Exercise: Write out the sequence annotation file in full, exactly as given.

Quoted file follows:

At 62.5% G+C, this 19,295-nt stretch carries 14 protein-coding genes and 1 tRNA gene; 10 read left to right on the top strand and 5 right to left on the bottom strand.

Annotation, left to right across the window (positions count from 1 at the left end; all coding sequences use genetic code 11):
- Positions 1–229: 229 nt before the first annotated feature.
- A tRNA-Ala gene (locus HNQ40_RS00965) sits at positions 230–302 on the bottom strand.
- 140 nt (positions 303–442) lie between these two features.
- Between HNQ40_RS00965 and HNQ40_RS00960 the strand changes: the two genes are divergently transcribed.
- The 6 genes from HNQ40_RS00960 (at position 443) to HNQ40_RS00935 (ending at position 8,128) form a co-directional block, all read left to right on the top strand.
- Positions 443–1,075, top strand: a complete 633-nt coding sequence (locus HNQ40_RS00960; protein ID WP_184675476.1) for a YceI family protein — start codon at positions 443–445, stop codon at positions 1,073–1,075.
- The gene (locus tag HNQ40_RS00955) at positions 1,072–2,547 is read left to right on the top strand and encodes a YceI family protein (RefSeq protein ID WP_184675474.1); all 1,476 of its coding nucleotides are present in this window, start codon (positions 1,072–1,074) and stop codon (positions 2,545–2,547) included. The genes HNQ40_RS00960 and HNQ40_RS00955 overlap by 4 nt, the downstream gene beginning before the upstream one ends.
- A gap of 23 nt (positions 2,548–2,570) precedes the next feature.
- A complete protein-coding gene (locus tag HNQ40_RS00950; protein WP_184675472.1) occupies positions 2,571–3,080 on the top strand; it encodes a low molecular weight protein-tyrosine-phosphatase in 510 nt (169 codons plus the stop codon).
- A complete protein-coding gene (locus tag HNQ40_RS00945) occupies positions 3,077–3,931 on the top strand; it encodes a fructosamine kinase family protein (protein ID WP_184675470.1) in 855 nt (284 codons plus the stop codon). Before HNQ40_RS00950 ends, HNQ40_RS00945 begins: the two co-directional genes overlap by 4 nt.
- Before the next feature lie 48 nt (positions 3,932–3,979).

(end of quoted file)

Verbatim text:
At 62.5% G+C, this 19,295-nt stretch carries 14 protein-coding genes and 1 tRNA gene; 10 read left to right on the top strand and 5 right to left on the bottom strand.

Annotation, left to right across the window (positions count from 1 at the left end; all coding sequences use genetic code 11):
- Positions 1–229: 229 nt before the first annotated feature.
- A tRNA-Ala gene (locus HNQ40_RS00965) sits at positions 230–302 on the bottom strand.
- 140 nt (positions 303–442) lie between these two features.
- Between HNQ40_RS00965 and HNQ40_RS00960 the strand changes: the two genes are divergently transcribed.
- The 6 genes from HNQ40_RS00960 (at position 443) to HNQ40_RS00935 (ending at position 8,128) form a co-directional block, all read left to right on the top strand.
- Positions 443–1,075, top strand: a complete 633-nt coding sequence (locus HNQ40_RS00960; protein ID WP_184675476.1) for a YceI family protein — start codon at positions 443–445, stop codon at positions 1,073–1,075.
- The gene (locus tag HNQ40_RS00955) at positions 1,072–2,547 is read left to right on the top strand and encodes a YceI family protein (RefSeq protein ID WP_184675474.1); all 1,476 of its coding nucleotides are present in this window, start codon (positions 1,072–1,074) and stop codon (positions 2,545–2,547) included. The genes HNQ40_RS00960 and HNQ40_RS00955 overlap by 4 nt, the downstream gene beginning before the upstream one ends.
- A gap of 23 nt (positions 2,548–2,570) precedes the next feature.
- A complete protein-coding gene (locus tag HNQ40_RS00950; protein WP_184675472.1) occupies positions 2,571–3,080 on the top strand; it encodes a low molecular weight protein-tyrosine-phosphatase in 510 nt (169 codons plus the stop codon).
- A complete protein-coding gene (locus tag HNQ40_RS00945) occupies positions 3,077–3,931 on the top strand; it encodes a fructosamine kinase family protein (protein ID WP_184675470.1) in 855 nt (284 codons plus the stop codon). Before HNQ40_RS00950 ends, HNQ40_RS00945 begins: the two co-directional genes overlap by 4 nt.
- Before the next feature lie 48 nt (positions 3,932–3,979).